But it is also true that one of the first concentrated operation against the LeJ and SSP was initiated by the second PML-N government (1997-99).details about this operation can be read in the book ‘Talibanization of Pakistan’ by Amir Mir and ‘Pakistan’s drift into extremism’ by Hassan Abbas. LeJ had tried to topple Benazir’s second term as PM (1993-96) but they were not expecting Nawaz Sharif (who till then had been known as the establishment’s man) to break away from the orbit and act against outfits whose seeds were sown by Sharif’s mentor, Zia-ul-Haq. In 1999 Nawaz openly began to name the Taliban regime in Afghanistan for funding and training the SSP and LeJ.
In 1999 LeJ tried to assassinate Nawaz Sharif by blowing up the Lahore-Raiwand bridge but fortunately he escaped the blast minutes before it exploded. Alas! The operation became to halt because of the 1999 coup. Problem with the Shias of Balochistan is altogether different. The geographical location and multi-ethnic nature of the province makes the issue more complex. The biggest reason why Hazaras are targeted more is the consequences of the end game in Afghanistan (Balochistan’s contiguity to Taliban strongholds in Southern Afghanistan), Pipe line politics (US opposition to Iran’s quest for energy outlets via Balochistan) and the proxy war between Iran and Saudi-Arabia (which is a source of funding for LeJ) and its Gulf allies (like Bahrain which is recruiting hardliner Sunni LeJ supporters into its radical pro-Iran majority Shia population.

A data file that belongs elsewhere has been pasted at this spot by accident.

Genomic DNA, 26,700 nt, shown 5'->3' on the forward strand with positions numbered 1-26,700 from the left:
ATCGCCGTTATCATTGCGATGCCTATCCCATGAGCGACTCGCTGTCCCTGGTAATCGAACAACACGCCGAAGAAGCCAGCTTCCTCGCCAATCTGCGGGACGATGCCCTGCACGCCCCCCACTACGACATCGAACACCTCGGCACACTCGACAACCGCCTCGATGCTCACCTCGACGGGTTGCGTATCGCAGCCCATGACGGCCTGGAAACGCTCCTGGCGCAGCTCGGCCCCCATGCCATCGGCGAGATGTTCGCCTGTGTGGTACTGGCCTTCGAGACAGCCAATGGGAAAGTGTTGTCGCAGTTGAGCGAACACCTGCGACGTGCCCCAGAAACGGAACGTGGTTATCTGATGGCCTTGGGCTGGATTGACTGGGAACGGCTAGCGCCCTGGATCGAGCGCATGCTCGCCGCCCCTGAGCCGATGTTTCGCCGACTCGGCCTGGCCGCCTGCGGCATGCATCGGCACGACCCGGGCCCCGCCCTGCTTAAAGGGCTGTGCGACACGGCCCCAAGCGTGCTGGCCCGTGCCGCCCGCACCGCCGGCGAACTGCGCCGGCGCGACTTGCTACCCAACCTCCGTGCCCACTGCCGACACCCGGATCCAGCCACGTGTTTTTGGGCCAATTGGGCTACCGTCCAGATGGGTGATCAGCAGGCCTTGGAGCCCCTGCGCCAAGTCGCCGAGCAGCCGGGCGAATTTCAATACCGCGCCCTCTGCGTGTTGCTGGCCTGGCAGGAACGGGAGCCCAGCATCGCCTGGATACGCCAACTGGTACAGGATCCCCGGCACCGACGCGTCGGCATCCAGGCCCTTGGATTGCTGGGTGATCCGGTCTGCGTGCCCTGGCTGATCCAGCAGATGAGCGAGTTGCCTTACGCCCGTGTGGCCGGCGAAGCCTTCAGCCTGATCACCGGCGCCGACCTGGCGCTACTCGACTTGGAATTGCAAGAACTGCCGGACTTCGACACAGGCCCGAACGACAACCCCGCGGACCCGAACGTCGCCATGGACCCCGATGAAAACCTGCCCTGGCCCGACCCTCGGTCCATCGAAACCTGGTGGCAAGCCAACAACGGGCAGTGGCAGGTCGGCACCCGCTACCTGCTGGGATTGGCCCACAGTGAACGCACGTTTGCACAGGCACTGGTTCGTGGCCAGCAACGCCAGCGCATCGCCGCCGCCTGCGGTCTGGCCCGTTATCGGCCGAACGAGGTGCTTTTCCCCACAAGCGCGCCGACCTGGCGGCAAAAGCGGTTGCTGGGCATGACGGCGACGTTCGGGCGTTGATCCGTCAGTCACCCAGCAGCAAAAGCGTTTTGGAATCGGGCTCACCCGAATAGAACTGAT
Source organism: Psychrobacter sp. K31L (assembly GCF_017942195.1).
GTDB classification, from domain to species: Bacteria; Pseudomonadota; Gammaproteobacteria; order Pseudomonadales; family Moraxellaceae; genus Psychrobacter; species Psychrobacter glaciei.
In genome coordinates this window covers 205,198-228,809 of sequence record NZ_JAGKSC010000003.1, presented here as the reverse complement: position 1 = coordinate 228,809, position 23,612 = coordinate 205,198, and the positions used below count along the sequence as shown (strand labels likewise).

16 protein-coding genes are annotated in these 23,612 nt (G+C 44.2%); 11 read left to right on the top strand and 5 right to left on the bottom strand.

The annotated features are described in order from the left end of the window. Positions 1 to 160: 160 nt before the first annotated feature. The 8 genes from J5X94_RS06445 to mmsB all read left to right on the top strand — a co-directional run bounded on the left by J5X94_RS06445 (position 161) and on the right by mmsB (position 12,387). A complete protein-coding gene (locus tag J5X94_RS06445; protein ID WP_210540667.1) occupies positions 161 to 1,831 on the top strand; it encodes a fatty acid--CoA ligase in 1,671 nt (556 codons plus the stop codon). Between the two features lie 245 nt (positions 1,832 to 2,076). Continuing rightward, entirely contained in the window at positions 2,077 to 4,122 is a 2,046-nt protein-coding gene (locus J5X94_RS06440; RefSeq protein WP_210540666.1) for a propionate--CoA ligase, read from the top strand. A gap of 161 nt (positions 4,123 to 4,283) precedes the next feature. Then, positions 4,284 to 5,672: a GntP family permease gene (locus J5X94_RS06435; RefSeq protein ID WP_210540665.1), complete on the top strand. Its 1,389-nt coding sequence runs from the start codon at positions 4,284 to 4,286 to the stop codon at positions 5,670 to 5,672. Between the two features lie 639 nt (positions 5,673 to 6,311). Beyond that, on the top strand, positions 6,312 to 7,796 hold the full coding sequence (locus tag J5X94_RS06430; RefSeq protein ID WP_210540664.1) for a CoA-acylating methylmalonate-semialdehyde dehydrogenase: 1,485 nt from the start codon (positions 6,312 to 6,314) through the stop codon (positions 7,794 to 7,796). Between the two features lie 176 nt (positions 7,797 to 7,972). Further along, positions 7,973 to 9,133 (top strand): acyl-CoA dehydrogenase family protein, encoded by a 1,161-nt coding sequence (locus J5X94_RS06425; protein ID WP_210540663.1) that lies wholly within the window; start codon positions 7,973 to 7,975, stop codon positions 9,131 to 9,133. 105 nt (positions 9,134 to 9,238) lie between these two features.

Matters are worsened by Pakistan’s military suspicion of the Persian-Speaking Shia Hazara community that is both Anti-Afghan Taliban (Pakistan assets) and pro-Iran. Now when sectarian violence has taken an all together a wrong turn. We as a nation should concentrate more on the diagnosis rather than the symptoms. State institutions should avoid face saving exercises because the issue is far more fatal than the petty administrative transfers. Ian Talbot is quiet right when he says “Pakistan politics is always dominated by personalities and patronage instead of Program and Policies”. Now Pakistan should concentrate more on institutional harmony instead of institutional clash and each and every institution should work in its prescribed ambit or else things will never change.